Iraq backs plan to move city's Arabs


People stand by a car bomb wreck in Hillah, Iraq, on Saturday.

The Associated Press
Published: Sunday, April 1, 2007 at 6:01 a.m.
Last Modified: Sunday, April 1, 2007 at 12:00 a.m.

BAGHDAD - Iraq's government has endorsed plans to relocate thousands of Arabs who were moved to Kirkuk as part of Saddam Hussein's campaign to force ethnic Kurds out of the oil-rich city, in an effort to undo one of the former dictator's most enduring and hated policies.

The Interior Ministry, meanwhile, raised the death toll in Tuesday's suicide truck bombing of a Shiite market in Tal Afar to 152, which would make it the deadliest single strike since the war started four years ago. A spokesman for the Shiite-dominated ministry, Brig. Gen. Abdul-Karim Khalaf, said the toll nearly doubled after more bodies were pulled from the rubble in the northwestern city. The U.S. military and the mayor of Tal Afar kept the death toll at 83. But they acknowledged the figure could rise.

The contentious decision on Kirkuk was confirmed Saturday by Iraq's Sunni justice minister as he told The Associated Press he was resigning. Almost immediately, opposition politicians said they feared it would harden the violent divisions among Iraq's fractious ethnic and religious groups and possibly lead to an Iraq divided among Kurds, Sunni Arabs and Shiites.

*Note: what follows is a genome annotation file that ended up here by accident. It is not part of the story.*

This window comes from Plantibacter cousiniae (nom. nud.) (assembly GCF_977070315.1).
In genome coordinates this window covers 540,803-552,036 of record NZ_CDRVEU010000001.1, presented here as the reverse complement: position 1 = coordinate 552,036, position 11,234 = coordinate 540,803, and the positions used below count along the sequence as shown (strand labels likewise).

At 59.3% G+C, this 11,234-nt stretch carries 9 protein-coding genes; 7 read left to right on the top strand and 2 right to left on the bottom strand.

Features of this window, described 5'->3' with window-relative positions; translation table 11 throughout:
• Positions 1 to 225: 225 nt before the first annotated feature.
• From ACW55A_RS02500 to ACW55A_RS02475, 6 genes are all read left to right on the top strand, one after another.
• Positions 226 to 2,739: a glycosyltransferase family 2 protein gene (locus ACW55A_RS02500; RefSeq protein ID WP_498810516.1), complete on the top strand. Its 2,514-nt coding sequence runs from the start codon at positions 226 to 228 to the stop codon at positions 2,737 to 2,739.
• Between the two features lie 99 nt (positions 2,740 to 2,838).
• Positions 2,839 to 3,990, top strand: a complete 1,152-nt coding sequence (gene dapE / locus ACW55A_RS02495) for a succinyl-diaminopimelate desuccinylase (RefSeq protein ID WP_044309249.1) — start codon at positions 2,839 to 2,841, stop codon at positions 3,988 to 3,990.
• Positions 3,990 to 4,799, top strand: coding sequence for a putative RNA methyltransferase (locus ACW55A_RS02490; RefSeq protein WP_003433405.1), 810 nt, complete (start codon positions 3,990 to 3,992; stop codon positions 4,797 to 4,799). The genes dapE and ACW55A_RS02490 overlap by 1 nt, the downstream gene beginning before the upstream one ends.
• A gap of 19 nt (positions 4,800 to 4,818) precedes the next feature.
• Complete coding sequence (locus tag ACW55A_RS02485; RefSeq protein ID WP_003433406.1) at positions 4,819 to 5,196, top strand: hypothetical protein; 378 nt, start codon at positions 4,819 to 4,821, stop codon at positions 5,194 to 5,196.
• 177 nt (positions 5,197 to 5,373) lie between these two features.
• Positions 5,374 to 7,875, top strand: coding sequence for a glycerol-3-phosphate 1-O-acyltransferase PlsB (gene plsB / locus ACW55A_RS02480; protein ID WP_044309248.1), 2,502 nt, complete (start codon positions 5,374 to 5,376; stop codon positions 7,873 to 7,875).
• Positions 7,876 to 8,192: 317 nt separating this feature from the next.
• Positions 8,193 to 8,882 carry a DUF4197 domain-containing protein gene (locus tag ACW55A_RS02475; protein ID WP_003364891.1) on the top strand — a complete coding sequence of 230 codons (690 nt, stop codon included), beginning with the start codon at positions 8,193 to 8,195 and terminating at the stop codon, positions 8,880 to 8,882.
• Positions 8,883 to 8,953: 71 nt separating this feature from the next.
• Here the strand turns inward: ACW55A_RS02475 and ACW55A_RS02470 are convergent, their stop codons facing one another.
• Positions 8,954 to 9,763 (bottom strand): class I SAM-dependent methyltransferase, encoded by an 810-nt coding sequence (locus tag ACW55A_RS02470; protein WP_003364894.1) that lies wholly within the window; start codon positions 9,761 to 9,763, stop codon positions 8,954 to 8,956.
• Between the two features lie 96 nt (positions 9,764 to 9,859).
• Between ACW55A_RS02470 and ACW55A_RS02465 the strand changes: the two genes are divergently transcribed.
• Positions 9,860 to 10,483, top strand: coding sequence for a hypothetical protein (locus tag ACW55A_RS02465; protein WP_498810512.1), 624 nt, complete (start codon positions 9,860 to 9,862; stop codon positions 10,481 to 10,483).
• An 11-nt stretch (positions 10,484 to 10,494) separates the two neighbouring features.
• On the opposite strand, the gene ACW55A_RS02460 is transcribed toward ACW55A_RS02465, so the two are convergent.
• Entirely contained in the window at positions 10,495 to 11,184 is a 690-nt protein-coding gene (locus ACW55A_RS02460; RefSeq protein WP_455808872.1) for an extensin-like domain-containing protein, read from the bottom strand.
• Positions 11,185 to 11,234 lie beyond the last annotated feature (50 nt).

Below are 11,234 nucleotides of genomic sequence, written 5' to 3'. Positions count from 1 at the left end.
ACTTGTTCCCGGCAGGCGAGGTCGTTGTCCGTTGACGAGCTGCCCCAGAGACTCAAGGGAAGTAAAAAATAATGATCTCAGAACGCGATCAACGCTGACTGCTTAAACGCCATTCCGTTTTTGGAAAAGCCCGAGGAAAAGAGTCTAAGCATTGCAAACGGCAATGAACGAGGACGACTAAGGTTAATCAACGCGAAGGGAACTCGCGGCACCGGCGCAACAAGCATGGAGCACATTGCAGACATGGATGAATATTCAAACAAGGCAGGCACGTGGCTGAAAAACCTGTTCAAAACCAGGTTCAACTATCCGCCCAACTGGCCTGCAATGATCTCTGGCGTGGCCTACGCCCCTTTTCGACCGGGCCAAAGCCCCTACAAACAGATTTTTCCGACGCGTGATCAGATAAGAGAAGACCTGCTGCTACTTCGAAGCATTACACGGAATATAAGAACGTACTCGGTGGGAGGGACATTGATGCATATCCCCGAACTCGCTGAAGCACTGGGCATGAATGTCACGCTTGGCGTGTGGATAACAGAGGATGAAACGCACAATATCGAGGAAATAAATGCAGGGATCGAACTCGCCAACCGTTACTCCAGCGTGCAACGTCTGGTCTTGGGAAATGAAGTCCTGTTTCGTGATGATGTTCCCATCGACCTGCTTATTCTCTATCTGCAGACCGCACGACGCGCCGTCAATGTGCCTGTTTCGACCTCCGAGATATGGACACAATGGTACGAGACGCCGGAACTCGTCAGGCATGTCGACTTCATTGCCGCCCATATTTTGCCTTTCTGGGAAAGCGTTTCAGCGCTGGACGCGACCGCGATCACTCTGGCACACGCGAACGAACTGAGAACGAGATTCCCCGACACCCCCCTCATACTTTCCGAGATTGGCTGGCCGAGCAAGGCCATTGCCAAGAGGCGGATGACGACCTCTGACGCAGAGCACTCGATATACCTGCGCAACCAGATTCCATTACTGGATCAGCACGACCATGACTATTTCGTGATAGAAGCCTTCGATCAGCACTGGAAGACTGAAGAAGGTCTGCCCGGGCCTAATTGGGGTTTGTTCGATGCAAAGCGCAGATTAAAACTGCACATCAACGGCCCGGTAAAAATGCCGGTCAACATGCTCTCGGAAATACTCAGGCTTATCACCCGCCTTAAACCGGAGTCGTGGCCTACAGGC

The plan was virtually certain to anger neighboring Turkey, which fears a northward migration of Iraqi Kurds - and an exodus of Sunni Arabs - will inflame its own restive Kurdish minority.

Around Iraq Saturday, at least 38 people were killed or found dead in series of bombings and attacks, including nine construction workers who died when gunmen opened fire on their bus south of Kirkuk. The violence capped a week in which more than 500 Iraqis were killed in sectarian violence.

The ancient city of Kirkuk has a large minority of ethnic Turks as well as Christians, Shiite and Sunni Arabs, Armenians and Assyrians. The city is just south of the Kurdish autonomous zone stretching across three provinces of northeastern Iraq.

Iraq's constitution sets an end-of-the-year deadline for a referendum on Kirkuk's status. Since Saddam's fall four years ago, thousands of Kurds who once lived in the city have resettled there. It is now believed Kurds are a majority of the population and that a referendum on attaching Kirkuk to the Kurdish autonomous zone would pass easily.

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